Wednesday, November 25, 2015

Straight-Lanced Meadow Katydid

The Straight-Lanced Meadow Katydid (Conocephalus strictus) is a commonly encountered katydid of grasslands, fence rows and other dry grassy areas. They are found east of the Rocky Mountains with exception of Florida, North Dakota and the northeastern states. There are two basic types of meadow katydids the Conocephalus which are the smaller meadow katydids and the Orchelimum which are the larger meadow katydids (like the black-legged meadow katydid). Of the smaller meadow katydids the straight-lanced species is more heavily bodied in appearance. The female has a long, straight ovipositor that easily exceeds the length of her body. It is this oversized appendage that earned them their common name. Even the males seems excessively endowed and feature larger than average cerci.
This species comes in two forms, a short-winged form with wings that extend 1/3 to 2/3 the length of the body. They will measure about 3/4 of inch in length. The long-winged form have wings that extend past the abdomen, and their overall length will be a little more than a inch.


Males attract females with song and call out incessantly once they reach adult size. When a suitable female has been serenaded and is receptive to his attention mating will take place. Females will use their long ovipositor to scissor into plant stems in which to deposit their eggs. A single female is capable of laying 1,000's of eggs that will overwinter and hatch the following spring. Nymphs are born looking very much like their adult counterparts. They lack wings and reproductive organs. After several molts they will reach adult size sometime in mid-summer. Mating will take place shortly after that and the cycle will begin again.

The sounds I associate with summer are the call of the katydids and cicadas. Each song is as unique as the species creating it. It is possible to identify individual species by sound alone. Challenge yourself to learn the songs and see how many species you can identify, of course it might be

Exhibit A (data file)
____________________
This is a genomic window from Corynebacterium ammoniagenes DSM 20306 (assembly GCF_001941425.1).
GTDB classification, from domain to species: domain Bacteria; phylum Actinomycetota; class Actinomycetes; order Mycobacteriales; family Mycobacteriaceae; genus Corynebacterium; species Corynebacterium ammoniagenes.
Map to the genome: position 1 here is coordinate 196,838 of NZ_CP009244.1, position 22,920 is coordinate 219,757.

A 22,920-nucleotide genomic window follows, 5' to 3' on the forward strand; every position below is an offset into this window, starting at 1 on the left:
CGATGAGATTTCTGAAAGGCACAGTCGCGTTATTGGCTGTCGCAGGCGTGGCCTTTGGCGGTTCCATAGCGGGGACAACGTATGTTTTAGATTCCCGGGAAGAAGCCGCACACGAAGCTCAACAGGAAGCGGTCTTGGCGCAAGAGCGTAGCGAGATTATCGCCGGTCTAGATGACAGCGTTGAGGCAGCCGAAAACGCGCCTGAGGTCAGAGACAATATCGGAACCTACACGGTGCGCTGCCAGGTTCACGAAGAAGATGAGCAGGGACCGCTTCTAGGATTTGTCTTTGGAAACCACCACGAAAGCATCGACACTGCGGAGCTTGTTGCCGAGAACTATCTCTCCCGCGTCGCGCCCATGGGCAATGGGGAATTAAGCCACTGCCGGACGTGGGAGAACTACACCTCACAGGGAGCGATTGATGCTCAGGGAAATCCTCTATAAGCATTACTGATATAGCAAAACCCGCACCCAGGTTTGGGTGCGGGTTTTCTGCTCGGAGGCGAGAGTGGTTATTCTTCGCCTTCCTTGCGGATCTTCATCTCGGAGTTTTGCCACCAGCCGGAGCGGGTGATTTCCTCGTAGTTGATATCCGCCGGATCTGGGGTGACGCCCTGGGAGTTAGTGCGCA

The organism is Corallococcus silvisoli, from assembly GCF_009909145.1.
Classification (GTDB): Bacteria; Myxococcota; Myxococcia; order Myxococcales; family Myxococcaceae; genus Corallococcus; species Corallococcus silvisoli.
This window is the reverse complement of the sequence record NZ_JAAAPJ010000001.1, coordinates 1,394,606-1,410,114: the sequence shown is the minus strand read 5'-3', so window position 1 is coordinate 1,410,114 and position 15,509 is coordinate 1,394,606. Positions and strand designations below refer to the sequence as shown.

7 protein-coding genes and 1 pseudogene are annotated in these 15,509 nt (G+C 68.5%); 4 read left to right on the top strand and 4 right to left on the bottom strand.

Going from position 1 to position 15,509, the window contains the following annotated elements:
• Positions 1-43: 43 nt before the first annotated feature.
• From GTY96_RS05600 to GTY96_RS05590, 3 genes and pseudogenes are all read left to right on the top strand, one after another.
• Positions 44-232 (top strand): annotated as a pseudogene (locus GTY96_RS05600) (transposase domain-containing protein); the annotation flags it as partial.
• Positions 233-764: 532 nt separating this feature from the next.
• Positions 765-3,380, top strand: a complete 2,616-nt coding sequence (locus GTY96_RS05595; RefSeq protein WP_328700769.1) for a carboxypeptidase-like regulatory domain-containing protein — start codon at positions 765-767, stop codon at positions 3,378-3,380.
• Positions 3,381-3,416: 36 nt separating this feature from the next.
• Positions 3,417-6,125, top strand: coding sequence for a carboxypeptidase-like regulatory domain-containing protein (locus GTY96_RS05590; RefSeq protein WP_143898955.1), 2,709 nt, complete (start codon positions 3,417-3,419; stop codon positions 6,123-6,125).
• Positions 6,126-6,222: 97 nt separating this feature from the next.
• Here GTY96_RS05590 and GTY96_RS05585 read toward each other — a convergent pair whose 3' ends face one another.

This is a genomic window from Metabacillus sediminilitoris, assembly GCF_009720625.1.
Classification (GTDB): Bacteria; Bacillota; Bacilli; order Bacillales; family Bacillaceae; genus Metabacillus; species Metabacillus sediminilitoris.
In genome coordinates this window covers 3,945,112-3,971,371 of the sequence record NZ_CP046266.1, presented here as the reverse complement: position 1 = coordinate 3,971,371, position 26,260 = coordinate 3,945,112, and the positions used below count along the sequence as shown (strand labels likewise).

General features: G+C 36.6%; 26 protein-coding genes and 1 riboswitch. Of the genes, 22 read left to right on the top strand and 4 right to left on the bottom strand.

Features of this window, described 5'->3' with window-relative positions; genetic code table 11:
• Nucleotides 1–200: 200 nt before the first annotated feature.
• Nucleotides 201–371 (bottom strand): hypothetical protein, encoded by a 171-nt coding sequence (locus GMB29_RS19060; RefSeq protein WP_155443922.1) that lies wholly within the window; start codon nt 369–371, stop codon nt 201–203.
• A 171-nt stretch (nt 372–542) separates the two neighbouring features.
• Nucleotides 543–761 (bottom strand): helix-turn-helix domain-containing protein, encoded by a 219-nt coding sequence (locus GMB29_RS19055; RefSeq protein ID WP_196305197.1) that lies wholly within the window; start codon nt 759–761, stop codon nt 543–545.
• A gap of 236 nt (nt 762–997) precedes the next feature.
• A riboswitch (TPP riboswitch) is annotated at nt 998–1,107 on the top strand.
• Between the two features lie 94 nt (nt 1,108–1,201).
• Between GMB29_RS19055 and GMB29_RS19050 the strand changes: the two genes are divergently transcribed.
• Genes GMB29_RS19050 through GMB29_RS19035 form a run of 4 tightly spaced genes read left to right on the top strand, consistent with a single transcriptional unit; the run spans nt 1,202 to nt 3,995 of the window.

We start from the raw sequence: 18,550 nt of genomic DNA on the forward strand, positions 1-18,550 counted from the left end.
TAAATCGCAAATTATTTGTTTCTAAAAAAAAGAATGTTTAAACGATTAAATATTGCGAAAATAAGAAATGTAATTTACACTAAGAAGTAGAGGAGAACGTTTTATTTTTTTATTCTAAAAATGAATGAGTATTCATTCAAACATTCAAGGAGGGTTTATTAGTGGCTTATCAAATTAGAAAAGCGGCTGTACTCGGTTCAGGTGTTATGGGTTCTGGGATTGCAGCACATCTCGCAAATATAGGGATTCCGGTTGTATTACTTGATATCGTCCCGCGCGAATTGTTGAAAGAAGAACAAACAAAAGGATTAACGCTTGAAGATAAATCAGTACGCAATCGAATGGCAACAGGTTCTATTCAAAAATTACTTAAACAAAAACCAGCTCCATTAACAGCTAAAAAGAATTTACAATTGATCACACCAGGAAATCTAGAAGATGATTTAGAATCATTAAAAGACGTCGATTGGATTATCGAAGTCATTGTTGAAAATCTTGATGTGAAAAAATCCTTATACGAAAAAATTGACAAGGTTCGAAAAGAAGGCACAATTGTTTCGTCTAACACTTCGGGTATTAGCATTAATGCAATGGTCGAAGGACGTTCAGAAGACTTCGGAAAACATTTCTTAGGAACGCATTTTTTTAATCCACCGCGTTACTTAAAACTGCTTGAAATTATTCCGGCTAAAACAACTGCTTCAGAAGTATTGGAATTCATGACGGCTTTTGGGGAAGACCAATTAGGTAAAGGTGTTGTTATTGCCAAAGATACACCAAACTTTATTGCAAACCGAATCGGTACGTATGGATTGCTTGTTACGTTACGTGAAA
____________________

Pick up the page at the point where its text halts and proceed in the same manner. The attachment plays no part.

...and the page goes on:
challenge enough to just locate the noise maker among the vegetation. Many katydids are camouflage experts and nearly impossible to see among the plants. This particular species is not prone to hopping away when disturbed, instead they tend to flatten themselves out, stretching their legs behind them, holding their body as close to the substrate or plant surface as they can, in the hopes that you will not see them. It seems to be a pretty good strategy as it took me awhile to spot the individuals photographed here.

Like most insects these katydids are not without predators. Birds, frogs, mammals, and other invertebrates all savor these tasty morsels. The great-golden digger wasp is a solitary wasp that seems to favor katydids as a food source for their offspring.
Great Golden Digger Wasp
A female wasp will locate a katydid, sting it to paralyze it, then she will drag it to a ready-made burrow. She will pull the paralyzed katydid into the burrow and deposit one or more eggs on the unlucky victim. The egg(s) hatch and the wasp grub will begin feeding on this fresh supply of food. The feeding activities of the grub will not kill the katydid quickly. The grub seems to know not to eat any vital organs until right before it is ready to pupate. It seems a gruesome fate for the katydid, but the wasp has to eat too, right?

Generally this species is green , but darker specimens are also found, like pictured here. The eyes are typically pale, almost white, but may also have pale peach or reddish eyes. So variability is common is this species.

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